Why Is Marx Considered to Be a Sociologist – Essay Example

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The paper "Why Is Marx Considered to Be a Sociologist? " is a wonderful example of an essay on sociology. Sociology is viewed to be the cannon of thoughts and ideas stretching way back into the 19th century. Sociology thinkers are dependent on any form of influence and are not spontaneous. Karl Marx (1818-1883) is considered to be one of the most important sociological thinkers of the 19th century. Although he never referred to himself as a sociologist it is quite evident that his work and developments are very rich in different sociological insights (Martin1998: 35).

Due to these sociological insights, Marx is regarded as one of the original as well as profound social thinkers. Marx believed that the role of a social scientist was not only to describe the world but rather to change it appropriately through their thinking. Mainly, his contribution to sociological involved understanding social conflict and the inevitability of revolution as opposed to others such as Spencer who saw social accord and inevitability of progress. Marx further believed that historical crises and struggles would only end when ruling exploiters are overthrown and the establishment of both harmonious and free classless society (Martin1998: 35).

Marx can be referred to be a sociologist due to the fact that he placed much emphasis on the societal economic base which largely influenced both the social and cultural structures across the globe. This paper aims at discussing why Marx is considered to be a sociologist. Further, the paper will discuss the relevance of the Marxists theory for contemporary society. The paper will discuss the Marxism theory in relation to the various sociological perspectives so as to create an argument that Marx is a sociologist. Martin (1998: 35) maintains that Marx is a sociologist since his ideologists have largely contributed to the comprehensive universal understanding of the social world.

Through his different theories, Marx has provided theoretical insights necessary to attract the mystification surrounding capitalism and therefore providing the vision required to mobilize people for struggle. According to Martin (1998: 35), Karl vision was largely embedded on an evolutionary point of departure. The vision was derived from the fact that societies largely comprised of moving balances of forces that are antithetical that normally generate social change through their struggle and tension.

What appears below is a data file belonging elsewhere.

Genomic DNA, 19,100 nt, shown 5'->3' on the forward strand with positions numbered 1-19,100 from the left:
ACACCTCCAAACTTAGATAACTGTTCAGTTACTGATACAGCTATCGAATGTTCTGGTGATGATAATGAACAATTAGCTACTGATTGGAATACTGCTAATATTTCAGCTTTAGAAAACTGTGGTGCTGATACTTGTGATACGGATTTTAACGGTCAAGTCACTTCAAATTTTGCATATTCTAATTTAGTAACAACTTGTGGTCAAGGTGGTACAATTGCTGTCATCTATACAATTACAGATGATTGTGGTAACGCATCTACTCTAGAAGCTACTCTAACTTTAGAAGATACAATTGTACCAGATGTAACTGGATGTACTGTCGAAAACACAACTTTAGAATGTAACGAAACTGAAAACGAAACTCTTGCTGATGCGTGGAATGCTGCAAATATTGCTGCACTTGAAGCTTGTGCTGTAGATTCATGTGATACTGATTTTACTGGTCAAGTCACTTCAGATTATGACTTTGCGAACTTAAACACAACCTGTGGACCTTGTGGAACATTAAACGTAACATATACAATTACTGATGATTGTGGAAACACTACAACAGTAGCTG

Being a sociologist, Marx believed that the basis of social order in every society was the production of economic goods. Here, Marx focused on what was being produced, how it was produced and how it exchanged largely determined the differences in people power, wealth as well as social status (Martin1998: 35). His contribution to sociology was anchored on his belief that the entire social system is largely based on the way both men and women related to one another in their struggle to a better livelihood.  

References

Calhoun, J. (2002). Classical Sociological Theory. Oxford: Wiley-Blackwell. pg 13-17

John, B. (1990). Ideology and modern culture: critical social theory in the era of mass communication. Stanford University Press. pp. 37–38.

Knapp, P. (1994). One World – Many Worlds: Contemporary Sociological Theory (2nd Ed.). Harpercollins College Div, pp. 228–246

Martin, M. (1998). Marx and Engels, The Communist Manifesto, Penguin, New York: Penguin group, pg. 35

The Modern World-System (1980). Capitalist Agriculture and the Origins of the European World-Economy in the Sixteenth Century. New York: Academic Press. 1980. The Modern World-System II: Mercantilism and the Consolidation of the European World-Economy, 1600-1750. New York: Academic Press

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